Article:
Nicest Job in Britain picks new national philanthropy manager

first_img  94 total views,  2 views today AddThis Sharing ButtonsShare to TwitterTwitterShare to FacebookFacebookShare to LinkedInLinkedInShare to EmailEmailShare to WhatsAppWhatsAppShare to MessengerMessengerShare to MoreAddThis10 Nicest Job in Britain picks new national philanthropy manager Biggar takes over from Luke Cameron who held the post last year, helping a wide range of charities including: The British Heart Foundation, Guide Dogs for the Blind, Cystic Fibrosis Trust and Brain Tumor Research, Help For Heroes, Birmingham Children’s Hospital. Parkinson’s UK and the Donkey Sanctuary.Cameron said:“Having already done the Nicest Job in Britain – it’s humbling to be able to give another incredible individual the chance to do my old job, and help so many amazing people and causes.”The programme is run by NicestJobs.com and its partner Givergy, and charities interested in participating in the programme in future can be nominated online at: www.nicestjobinbritain.co.uk/charities  93 total views,  1 views today AddThis Sharing ButtonsShare to TwitterTwitterShare to FacebookFacebookShare to LinkedInLinkedInShare to EmailEmailShare to WhatsAppWhatsAppShare to MessengerMessengerShare to MoreAddThis10 The new holder of the Nicest Job in Britain has been announced, with Alice Biggar from Southampton winning the £30,000 a year position.The role will see Biggar travel the country for 12 months to help 40 charities: one a week.As well as making a 60-second video explaining why they wanted the job, applicants had to win votes in order to make the shortlist, with the final eight set a challenge before the interview of raising as much money and awareness for one of The Nicest Job’s 40 new charity partners as they could. Just over £13,000 was raised for the eight chosen charities in 10 days.Biggar is the creator of the blog, Challenge Alice, which covered the challenges she set herself in 2015, including living on £1 a day for a month, and hitch-hiking through Europe for one month to raise money for charity. Her two-month campaign for the Nicest Job in Britain saw thousands of people including celebrities Steve Kitchen and Hugh Dennis support her efforts. As part of her finalist challenge she raised £1,600 for the RSPCA by crawling on her hands and knees through Bristol city centre for 5km.center_img Melanie May | 12 October 2016 | News Tagged with: givergy jobs philanthropy Recruitment / people About Melanie May Melanie May is a journalist and copywriter specialising in writing both for and about the charity and marketing services sectors since 2001. She can be reached via www.thepurplepim.com.last_img read more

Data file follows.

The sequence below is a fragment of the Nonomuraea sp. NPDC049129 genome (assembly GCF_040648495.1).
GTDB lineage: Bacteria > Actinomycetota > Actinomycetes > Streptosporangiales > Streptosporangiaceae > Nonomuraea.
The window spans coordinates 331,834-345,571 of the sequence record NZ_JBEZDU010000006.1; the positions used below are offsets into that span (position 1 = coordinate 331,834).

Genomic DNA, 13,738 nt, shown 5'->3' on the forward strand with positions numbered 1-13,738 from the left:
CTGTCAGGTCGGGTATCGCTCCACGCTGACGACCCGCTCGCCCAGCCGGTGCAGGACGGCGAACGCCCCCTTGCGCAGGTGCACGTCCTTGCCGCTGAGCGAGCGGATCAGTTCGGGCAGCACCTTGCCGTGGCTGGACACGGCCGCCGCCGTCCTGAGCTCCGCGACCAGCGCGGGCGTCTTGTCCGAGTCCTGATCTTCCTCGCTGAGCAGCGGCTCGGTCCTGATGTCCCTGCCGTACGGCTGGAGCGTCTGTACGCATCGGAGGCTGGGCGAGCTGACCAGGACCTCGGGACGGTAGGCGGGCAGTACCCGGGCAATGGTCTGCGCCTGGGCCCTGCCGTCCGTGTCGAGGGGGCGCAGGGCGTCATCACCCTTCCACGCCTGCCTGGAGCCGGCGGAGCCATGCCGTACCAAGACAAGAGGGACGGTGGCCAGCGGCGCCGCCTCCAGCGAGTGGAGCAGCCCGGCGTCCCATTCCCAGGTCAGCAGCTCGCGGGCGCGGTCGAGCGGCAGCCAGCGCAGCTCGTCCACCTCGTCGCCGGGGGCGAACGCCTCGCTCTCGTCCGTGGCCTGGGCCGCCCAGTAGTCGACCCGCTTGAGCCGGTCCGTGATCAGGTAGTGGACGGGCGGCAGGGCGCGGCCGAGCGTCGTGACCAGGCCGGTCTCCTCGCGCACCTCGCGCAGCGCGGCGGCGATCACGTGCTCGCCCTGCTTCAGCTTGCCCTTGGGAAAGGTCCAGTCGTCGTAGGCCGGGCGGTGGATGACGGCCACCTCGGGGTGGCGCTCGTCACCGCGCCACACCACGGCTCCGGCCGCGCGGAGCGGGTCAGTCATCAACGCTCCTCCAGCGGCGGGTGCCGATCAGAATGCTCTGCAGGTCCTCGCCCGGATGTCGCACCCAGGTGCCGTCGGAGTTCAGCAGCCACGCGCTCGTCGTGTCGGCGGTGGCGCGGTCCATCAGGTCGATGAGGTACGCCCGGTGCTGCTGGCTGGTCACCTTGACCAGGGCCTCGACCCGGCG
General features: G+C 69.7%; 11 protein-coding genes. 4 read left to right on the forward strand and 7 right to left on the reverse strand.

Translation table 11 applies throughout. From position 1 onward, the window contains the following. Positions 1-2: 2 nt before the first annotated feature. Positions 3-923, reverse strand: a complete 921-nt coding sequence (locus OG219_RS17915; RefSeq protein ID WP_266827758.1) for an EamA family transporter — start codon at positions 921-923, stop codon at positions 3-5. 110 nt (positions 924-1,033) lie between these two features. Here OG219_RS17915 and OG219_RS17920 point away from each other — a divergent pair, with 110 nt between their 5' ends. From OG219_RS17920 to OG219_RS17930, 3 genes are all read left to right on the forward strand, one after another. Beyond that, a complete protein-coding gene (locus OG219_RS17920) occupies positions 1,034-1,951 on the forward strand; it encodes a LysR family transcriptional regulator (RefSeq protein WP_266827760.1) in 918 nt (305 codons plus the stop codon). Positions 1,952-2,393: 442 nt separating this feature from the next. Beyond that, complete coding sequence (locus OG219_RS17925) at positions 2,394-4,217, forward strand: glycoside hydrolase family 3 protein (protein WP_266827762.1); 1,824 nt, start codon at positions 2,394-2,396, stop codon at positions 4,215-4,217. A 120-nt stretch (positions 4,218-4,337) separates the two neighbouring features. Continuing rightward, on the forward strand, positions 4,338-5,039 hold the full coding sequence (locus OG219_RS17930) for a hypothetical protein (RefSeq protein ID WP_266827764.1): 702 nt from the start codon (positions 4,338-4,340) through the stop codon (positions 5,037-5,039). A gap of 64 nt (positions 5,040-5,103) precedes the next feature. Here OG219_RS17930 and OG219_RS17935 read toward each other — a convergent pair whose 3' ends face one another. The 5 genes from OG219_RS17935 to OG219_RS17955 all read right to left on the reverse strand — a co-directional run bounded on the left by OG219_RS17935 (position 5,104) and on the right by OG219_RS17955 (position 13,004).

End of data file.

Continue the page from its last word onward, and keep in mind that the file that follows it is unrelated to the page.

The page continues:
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Debate reveals tension about east side growth